I agree with many of the coments on here. Many times people with ipods are people that english is not the first laungage are the ones that keep from getting more people on the bus. Also agree with the fact there is not much room to move around, you almost have to have people get off and get back on. A few times espcially after school on routes like the 211 the driver has had to get people to enter in the back just to get more people on. I think it needs to be a combo of things to make things better. One signs in more then one language telling people to move to the back and yes I agree with the sugestion of single seats in the new nova buses, some of the old high floor buses had only a single seat in the few rows near the rear door. This would also be nice as if you are on your own you don’t always want to sit next to someone. I also agree that the new Nova Buses do not have the room the older buses have, not sure if the seats are bigger or what but does not seem to have much room to move. People are not all tiny so if you get a bigger guy like me standing in between seats I almost have to sit on a lap to let someone pass unless I stand in the door area, witch I try to most trips anyway.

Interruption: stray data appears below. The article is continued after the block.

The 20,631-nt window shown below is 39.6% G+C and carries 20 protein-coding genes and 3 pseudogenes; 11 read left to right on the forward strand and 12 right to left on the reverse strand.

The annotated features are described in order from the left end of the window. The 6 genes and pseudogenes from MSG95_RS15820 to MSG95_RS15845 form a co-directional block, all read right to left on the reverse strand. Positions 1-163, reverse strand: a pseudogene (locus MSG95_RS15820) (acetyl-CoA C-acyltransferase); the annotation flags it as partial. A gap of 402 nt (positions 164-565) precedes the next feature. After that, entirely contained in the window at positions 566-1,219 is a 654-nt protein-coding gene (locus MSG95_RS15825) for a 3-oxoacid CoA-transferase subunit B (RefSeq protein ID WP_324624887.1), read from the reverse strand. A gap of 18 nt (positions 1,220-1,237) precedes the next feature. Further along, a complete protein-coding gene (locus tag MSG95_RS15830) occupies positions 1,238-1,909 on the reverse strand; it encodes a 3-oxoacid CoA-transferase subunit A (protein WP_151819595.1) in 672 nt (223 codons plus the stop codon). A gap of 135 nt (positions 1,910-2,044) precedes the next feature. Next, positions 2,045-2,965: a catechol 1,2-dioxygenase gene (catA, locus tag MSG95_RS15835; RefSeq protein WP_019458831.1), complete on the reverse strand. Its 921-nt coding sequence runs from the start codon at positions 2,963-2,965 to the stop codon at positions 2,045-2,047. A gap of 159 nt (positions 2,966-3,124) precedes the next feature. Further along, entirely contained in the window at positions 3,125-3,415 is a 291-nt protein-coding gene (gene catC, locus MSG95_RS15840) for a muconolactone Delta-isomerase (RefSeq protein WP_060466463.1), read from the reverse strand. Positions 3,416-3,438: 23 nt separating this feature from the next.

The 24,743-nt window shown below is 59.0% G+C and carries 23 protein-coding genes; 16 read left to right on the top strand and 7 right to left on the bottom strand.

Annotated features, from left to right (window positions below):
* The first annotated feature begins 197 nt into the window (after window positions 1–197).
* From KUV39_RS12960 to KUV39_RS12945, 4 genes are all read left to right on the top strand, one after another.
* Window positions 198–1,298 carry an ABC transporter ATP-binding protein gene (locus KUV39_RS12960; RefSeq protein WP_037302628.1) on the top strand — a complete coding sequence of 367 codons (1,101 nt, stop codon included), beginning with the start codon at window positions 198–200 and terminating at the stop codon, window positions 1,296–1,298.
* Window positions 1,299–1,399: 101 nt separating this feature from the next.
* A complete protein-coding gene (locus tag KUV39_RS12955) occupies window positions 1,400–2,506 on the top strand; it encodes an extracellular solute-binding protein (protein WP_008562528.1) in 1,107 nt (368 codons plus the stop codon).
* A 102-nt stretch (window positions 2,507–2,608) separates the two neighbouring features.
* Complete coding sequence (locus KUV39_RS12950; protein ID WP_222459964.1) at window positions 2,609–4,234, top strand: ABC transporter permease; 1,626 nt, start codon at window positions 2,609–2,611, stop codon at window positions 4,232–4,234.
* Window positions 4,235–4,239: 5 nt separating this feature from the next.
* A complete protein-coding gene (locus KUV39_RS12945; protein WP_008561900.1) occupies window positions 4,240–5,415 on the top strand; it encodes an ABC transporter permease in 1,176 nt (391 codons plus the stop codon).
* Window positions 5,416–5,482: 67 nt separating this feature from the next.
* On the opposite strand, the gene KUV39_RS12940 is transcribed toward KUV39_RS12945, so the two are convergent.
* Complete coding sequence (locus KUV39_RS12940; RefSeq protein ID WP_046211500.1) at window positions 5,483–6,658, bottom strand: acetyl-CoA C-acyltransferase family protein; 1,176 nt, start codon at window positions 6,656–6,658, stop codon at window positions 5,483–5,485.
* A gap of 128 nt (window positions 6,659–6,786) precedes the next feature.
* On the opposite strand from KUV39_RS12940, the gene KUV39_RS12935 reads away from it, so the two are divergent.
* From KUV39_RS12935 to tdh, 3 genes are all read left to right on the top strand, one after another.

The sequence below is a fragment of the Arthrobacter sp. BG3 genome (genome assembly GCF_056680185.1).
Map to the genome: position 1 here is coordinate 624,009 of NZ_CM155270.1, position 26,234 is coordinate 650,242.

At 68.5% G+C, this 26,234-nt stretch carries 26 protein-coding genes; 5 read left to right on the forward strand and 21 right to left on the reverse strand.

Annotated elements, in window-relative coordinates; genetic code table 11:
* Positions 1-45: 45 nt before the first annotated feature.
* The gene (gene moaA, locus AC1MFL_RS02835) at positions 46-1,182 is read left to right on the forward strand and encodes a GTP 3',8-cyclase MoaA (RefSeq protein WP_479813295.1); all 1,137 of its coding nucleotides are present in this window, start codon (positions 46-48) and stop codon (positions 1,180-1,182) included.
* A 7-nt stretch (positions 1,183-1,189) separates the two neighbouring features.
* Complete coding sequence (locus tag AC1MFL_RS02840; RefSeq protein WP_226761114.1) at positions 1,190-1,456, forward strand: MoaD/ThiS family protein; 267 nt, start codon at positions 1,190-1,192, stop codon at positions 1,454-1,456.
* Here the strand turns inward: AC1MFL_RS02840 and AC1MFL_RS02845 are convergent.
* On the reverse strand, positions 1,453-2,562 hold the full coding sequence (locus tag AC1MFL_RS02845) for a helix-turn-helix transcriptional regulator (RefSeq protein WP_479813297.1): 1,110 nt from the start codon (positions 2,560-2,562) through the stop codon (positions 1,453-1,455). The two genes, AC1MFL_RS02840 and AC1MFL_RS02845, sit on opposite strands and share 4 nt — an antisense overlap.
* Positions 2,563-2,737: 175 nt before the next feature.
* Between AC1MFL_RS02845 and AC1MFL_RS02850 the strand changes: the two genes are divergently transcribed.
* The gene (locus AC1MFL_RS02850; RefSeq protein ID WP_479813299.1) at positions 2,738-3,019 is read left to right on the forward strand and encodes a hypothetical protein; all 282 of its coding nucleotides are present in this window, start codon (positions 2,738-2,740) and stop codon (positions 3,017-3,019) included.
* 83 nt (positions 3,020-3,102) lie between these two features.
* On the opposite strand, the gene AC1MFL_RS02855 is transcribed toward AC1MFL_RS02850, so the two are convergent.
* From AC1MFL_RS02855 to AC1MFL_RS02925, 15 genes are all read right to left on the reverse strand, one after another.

• By Derek Cheung CMBC, October 31, 2010 @ 10:17 pm

    Ric,

    The big box in the right side of the picture would be the engine of the NovaBUS.

    The keenest eyes would note that this is a North Van NovaBUS.

  • By zack, October 31, 2010 @ 10:21 pm

    A 2008 Nova LFS to be exact, for the comfy blue seats.! :)

  • By Paul C, Vancouver, October 31, 2010 @ 11:29 pm

    To add to what Derek mentioned on the big box being the engine. You will also notice that the back row of seats is right at the rear window.

    The other layout for the Novas is to have the rear engine in the back with the full rear bench seat. Both are used quite a bit I’ve notice on routes in Vancouver.

    The one thing I’ve never liked with the Novas is the face to face seats at the. When you have long legs like I do it can be a pain sitting with someone right across from you.

  • By Paul C, Vancouver, October 31, 2010 @ 11:32 pm

    Just wanted to add for layouts. I find the best layout is the ones on the Flyers especially the newer models with the same type of material seating as on the MKII. The 60 foots have probably the best layout out for getting around in this regard.